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Craftsman Style

Drawing on Arts and Crafts principles of simplicity, fine craftsmanship, and a preindustrial aesthetic, the early twentieth century furniture maker and architect Gustav Stickley developed a peculiarly American style that eventually came to be known after the popular design magazine he published from 1901 to 1916, The Craftsman. 

Once a month starting in 1904, The Craftsman featured a home plan based on the Arts and Crafts philosophy, usually featuring deep, overhanging eaves, large groupings of casement windows, open floor plans, and an abundance of natural materials like wood and stone.  Craftsman style became widely popular during the early twentieth century, giving Americans of relatively modest means access to high-quality architecture and design for the first time.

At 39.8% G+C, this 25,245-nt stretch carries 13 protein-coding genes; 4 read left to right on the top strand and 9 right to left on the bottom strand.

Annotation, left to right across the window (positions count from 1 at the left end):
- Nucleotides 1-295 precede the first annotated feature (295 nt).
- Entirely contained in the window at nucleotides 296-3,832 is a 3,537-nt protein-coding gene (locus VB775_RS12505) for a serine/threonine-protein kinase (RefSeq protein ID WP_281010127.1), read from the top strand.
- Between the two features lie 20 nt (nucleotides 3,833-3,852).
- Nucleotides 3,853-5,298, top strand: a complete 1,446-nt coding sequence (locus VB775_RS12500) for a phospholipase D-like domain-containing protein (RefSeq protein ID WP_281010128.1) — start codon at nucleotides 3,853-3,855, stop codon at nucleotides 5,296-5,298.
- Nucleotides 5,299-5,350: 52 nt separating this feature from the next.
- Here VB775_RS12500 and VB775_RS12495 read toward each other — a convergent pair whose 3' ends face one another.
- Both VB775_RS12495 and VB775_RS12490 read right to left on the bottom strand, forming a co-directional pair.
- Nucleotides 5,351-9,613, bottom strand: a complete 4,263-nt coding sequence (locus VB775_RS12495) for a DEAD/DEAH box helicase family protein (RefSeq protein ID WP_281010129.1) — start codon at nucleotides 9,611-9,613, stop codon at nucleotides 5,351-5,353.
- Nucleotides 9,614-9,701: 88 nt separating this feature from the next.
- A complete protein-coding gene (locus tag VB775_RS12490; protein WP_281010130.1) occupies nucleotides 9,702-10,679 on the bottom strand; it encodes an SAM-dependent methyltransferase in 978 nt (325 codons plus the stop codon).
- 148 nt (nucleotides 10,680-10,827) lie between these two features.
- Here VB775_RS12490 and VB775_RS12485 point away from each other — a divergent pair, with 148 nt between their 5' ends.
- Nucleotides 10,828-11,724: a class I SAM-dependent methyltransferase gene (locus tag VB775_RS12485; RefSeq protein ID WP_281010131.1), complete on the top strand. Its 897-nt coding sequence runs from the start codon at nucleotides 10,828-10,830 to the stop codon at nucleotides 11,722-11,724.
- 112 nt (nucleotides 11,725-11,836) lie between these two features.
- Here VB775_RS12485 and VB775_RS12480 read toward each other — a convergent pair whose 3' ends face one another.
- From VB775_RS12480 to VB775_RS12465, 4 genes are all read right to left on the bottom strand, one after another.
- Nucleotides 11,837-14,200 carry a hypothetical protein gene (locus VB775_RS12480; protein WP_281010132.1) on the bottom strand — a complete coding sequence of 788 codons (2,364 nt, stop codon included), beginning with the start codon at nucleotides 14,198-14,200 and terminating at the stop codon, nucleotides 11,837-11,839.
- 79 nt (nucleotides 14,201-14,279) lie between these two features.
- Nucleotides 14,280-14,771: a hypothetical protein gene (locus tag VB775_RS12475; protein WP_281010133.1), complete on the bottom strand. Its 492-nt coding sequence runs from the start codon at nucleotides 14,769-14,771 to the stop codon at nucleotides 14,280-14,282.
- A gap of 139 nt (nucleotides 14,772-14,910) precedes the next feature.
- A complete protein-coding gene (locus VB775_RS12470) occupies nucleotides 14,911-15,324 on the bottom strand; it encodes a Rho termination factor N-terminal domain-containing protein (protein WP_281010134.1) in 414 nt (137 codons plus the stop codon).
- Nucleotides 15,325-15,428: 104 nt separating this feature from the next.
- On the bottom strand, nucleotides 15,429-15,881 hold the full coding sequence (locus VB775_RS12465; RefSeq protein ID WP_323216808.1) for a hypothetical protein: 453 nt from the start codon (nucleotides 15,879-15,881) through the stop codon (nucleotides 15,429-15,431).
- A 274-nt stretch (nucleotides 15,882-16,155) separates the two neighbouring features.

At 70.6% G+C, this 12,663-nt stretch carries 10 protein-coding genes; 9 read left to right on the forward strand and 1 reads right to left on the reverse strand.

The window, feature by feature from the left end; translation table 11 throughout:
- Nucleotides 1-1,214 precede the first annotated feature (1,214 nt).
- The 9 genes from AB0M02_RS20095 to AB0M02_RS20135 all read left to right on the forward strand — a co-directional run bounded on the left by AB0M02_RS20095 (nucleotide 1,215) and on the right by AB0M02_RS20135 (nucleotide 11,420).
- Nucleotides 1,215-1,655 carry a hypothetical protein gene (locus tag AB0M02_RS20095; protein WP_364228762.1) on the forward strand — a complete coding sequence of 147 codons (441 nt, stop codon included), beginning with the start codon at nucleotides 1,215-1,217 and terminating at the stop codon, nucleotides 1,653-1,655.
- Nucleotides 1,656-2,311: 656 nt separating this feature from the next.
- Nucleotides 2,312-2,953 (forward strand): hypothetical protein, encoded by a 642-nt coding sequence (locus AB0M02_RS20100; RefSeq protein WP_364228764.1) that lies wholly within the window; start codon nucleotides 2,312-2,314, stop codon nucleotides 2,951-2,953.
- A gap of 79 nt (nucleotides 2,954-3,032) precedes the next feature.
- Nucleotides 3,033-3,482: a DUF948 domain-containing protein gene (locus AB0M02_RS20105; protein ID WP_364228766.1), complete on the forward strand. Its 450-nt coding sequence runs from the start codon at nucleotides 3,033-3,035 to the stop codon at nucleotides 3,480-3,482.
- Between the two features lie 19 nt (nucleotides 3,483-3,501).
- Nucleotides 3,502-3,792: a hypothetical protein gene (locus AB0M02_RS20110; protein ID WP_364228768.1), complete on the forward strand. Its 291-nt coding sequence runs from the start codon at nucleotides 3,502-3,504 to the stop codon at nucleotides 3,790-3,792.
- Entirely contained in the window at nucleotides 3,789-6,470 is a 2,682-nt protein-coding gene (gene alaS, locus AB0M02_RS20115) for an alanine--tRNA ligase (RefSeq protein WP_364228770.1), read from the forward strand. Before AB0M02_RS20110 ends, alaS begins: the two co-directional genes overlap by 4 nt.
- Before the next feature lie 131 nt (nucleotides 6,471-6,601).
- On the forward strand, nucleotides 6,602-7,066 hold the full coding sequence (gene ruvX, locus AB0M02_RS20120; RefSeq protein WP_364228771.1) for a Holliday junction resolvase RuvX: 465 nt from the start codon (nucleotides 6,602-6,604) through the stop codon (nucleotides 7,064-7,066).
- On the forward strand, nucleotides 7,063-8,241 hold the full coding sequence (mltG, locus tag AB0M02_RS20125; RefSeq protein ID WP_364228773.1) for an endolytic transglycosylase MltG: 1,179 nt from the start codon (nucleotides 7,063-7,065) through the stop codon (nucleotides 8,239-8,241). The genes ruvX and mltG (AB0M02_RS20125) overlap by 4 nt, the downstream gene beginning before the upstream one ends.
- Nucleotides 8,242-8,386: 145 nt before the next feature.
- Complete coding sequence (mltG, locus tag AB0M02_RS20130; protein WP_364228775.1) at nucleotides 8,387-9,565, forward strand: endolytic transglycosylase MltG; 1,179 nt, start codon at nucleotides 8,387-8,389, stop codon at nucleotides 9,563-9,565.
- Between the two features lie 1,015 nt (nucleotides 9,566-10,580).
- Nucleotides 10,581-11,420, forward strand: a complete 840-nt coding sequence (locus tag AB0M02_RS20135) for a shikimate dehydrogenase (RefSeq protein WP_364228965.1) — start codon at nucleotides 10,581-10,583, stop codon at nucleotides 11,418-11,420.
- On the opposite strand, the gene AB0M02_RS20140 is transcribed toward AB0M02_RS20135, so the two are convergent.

A classic Craftsman Style lamp.
Wooden base with mica lamp shade.

Like the work of Frank Lloyd Wright and the Pasadena architects Greene & Greene (who catered to a more affluent clientele), Craftsman homes were meant to be built with local materials and sited with sensitivity to the surrounding landscape so that they appeared almost to have grown organically out of it. Principles of Craftsman design were widely popularized, even finding their way into lower-income housing in the form of Sears “kit” homes.

Inside the Craftsman home, form followed function, structural elements and lighting were exploited for their decorative value, and built-in cabinetry, benches, and bookcases added both beauty and utility to the living areas.  Full, wide sleeping porches and rustic fireplaces are central features of these homes.  The fireplace is often built of stone and flanked by built-in bookcases to create an “inglenook.”   

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Elements of Craftsman Style:
Crafstman Elements of Style